Special Issue for LAMOST Sciences

The evolution of stellar metallicity gradients of the Milky Way disk from LSS-GAC main sequence turn-off stars: a two-phase disk formation history?

Mao-Sheng Xiang, Xiao-Wei Liu, Hai-Bo Yuan, Yang Huang, Chun Wang, Juan-Juan Ren, Bing-Qiu Chen, Ning-Chen Sun, Hua-Wei Zhang, Zhi-Ying Huo, Alberto Rebassa-Mansergas


Abstract Accurate measurements of stellar metallicity gradients in the radial and vertical directions of the disk and their temporal variations provide important constraints on the formation and evolution of the Milky Way disk. We use 297 042 main sequence turn-off stars selected from the LAMOST Spectroscopic Survey of the Galactic Anti-center (LSS-GAC) to determine the radial and vertical gradients of stellar metallicity, ∆[Fe/H]/∆R and ∆[Fe/H]/∆|Z| of the Milky Way disk in the direction of the anti-center. We determine ages of those turn-off stars by isochrone fitting and measure the temporal variations of metallicity gradients. We have carried out a detailed analysis of the selection effects resulting from the selection, observation and data reduction of LSS-GAC targets and the potential biases of a magnitude limited sample on the determinations of metallicity gradients. Our results show that the gradients, both in the radial and vertical directions, exhibit significant spatial and temporal variations. The radial gradients yielded by stars with the oldest ages (≿11 Gyr) are essentially zero at all heights from the disk midplane, while those given by younger stars are always negative. The vertical gradients deduced from stars with the oldest ages (≿ 11 Gyr) are negative and only show very weak variations with Galactocentric distance in the disk plane, R, while those yielded by younger stars show strong variations with R. After being essentially flat at the earliest epochs of disk formation, the radial gradients steepen as age decreases, reaching a maximum (steepest) at age 7–8 Gyr, and then they flatten again. Similar temporal trends are also found for the vertical gradients. We infer that the assembly of the Milky Way disk may have experienced at least two distinct phases. The earlier phase is probably related to a slow, pressure-supported collapse of gas, when the gas settles down to the disk mainly in the vertical direction. In the later phase, there are significant radial flows of gas in the disk, and the rate of gas inflow near the solar neighborhood reaches a maximum around a lookback time of 7–8 Gyr. The transition between the two phases occurs around a lookback time between 8 and 11 Gyr. The two phases may be responsible for the formation of the Milky Way’s thick and thin disks, respectively. Also, as a consequence, we recommend that stellar age is a natural, physical criterion to distinguish stars from the thin and thick disks. From an epoch earlier than 11 Gyr to one between 8 and 11 Gyr, there is an abrupt, significant change in magnitude of both the radial and vertical metallicity gradients, suggesting that stellar radial migration is unlikely to play an important role in the formation of the thick disk.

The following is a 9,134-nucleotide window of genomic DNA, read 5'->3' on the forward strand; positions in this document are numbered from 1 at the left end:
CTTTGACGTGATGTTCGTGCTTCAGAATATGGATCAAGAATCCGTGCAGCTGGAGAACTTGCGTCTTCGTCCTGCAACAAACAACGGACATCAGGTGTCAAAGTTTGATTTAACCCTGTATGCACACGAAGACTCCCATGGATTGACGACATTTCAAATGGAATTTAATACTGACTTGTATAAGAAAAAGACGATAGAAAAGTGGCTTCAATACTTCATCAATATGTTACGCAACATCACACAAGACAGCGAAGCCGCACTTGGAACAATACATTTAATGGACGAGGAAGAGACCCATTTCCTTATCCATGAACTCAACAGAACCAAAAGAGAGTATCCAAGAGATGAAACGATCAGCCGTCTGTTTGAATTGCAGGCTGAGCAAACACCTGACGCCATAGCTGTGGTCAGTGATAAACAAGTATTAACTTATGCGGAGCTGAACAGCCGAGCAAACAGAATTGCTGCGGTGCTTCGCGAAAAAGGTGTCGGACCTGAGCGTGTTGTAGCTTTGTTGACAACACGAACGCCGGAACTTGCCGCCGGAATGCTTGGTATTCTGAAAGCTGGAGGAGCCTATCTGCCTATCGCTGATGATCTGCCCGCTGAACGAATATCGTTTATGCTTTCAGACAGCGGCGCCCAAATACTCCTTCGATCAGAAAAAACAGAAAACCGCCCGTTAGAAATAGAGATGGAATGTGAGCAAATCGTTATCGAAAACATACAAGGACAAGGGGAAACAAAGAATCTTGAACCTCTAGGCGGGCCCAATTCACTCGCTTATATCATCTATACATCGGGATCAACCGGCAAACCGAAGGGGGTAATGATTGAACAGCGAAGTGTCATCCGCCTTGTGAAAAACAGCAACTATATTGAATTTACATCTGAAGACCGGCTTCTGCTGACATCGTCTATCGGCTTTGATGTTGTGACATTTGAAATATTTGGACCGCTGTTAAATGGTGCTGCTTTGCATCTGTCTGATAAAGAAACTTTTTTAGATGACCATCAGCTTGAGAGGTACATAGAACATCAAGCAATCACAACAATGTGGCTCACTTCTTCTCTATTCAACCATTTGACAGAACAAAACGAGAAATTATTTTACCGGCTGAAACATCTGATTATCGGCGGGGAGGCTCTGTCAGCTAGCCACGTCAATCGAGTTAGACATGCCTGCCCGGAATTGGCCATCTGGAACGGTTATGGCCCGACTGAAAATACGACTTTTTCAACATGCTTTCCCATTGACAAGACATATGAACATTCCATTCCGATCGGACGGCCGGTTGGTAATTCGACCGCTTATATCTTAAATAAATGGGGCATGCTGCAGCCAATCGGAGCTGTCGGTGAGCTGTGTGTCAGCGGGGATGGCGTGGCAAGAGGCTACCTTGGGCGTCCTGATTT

Keywords Galaxy: abundances — Galaxy: disk — Galaxy: evolution – Galaxy: formation — techniques: spectroscopic

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